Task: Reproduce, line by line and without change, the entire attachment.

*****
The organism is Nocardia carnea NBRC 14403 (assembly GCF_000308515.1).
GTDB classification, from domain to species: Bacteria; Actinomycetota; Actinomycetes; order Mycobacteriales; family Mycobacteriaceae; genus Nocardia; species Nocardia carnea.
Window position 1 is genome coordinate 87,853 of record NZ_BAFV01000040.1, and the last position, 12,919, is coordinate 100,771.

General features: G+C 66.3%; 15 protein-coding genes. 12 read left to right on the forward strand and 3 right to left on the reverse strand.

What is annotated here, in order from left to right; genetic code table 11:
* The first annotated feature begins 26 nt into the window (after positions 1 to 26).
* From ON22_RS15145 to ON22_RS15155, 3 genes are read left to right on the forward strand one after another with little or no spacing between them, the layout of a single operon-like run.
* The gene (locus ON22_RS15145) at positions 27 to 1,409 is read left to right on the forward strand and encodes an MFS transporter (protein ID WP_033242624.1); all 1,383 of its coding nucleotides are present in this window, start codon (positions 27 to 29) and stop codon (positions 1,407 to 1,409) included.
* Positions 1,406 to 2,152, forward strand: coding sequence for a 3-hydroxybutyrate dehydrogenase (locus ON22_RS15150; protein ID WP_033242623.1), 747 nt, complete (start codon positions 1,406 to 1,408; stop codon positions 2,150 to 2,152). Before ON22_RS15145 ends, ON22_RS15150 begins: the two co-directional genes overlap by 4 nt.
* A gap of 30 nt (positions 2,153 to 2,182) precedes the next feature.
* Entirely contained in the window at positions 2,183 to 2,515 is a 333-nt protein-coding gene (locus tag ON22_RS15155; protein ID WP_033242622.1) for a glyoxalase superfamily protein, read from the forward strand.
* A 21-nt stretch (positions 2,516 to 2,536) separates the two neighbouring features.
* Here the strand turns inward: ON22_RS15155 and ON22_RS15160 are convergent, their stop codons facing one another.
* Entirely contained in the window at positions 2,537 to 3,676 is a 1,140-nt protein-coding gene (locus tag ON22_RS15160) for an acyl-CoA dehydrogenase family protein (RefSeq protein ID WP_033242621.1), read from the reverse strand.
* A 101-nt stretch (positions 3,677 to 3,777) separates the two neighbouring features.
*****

The organism is Nocardia carnea NBRC 14403 (assembly GCF_000308515.1).
GTDB classification, from domain to species: Bacteria; Actinomycetota; Actinomycetes; order Mycobacteriales; family Mycobacteriaceae; genus Nocardia; species Nocardia carnea.
Window position 1 is genome coordinate 87,853 of record NZ_BAFV01000040.1, and the last position, 12,919, is coordinate 100,771.

General features: G+C 66.3%; 15 protein-coding genes. 12 read left to right on the forward strand and 3 right to left on the reverse strand.

What is annotated here, in order from left to right; genetic code table 11:
* The first annotated feature begins 26 nt into the window (after positions 1 to 26).
* From ON22_RS15145 to ON22_RS15155, 3 genes are read left to right on the forward strand one after another with little or no spacing between them, the layout of a single operon-like run.
* The gene (locus ON22_RS15145) at positions 27 to 1,409 is read left to right on the forward strand and encodes an MFS transporter (protein ID WP_033242624.1); all 1,383 of its coding nucleotides are present in this window, start codon (positions 27 to 29) and stop codon (positions 1,407 to 1,409) included.
* Positions 1,406 to 2,152, forward strand: coding sequence for a 3-hydroxybutyrate dehydrogenase (locus ON22_RS15150; protein ID WP_033242623.1), 747 nt, complete (start codon positions 1,406 to 1,408; stop codon positions 2,150 to 2,152). Before ON22_RS15145 ends, ON22_RS15150 begins: the two co-directional genes overlap by 4 nt.
* A gap of 30 nt (positions 2,153 to 2,182) precedes the next feature.
* Entirely contained in the window at positions 2,183 to 2,515 is a 333-nt protein-coding gene (locus tag ON22_RS15155; protein ID WP_033242622.1) for a glyoxalase superfamily protein, read from the forward strand.
* A 21-nt stretch (positions 2,516 to 2,536) separates the two neighbouring features.
* Here the strand turns inward: ON22_RS15155 and ON22_RS15160 are convergent, their stop codons facing one another.
* Entirely contained in the window at positions 2,537 to 3,676 is a 1,140-nt protein-coding gene (locus tag ON22_RS15160) for an acyl-CoA dehydrogenase family protein (RefSeq protein ID WP_033242621.1), read from the reverse strand.
* A 101-nt stretch (positions 3,677 to 3,777) separates the two neighbouring features.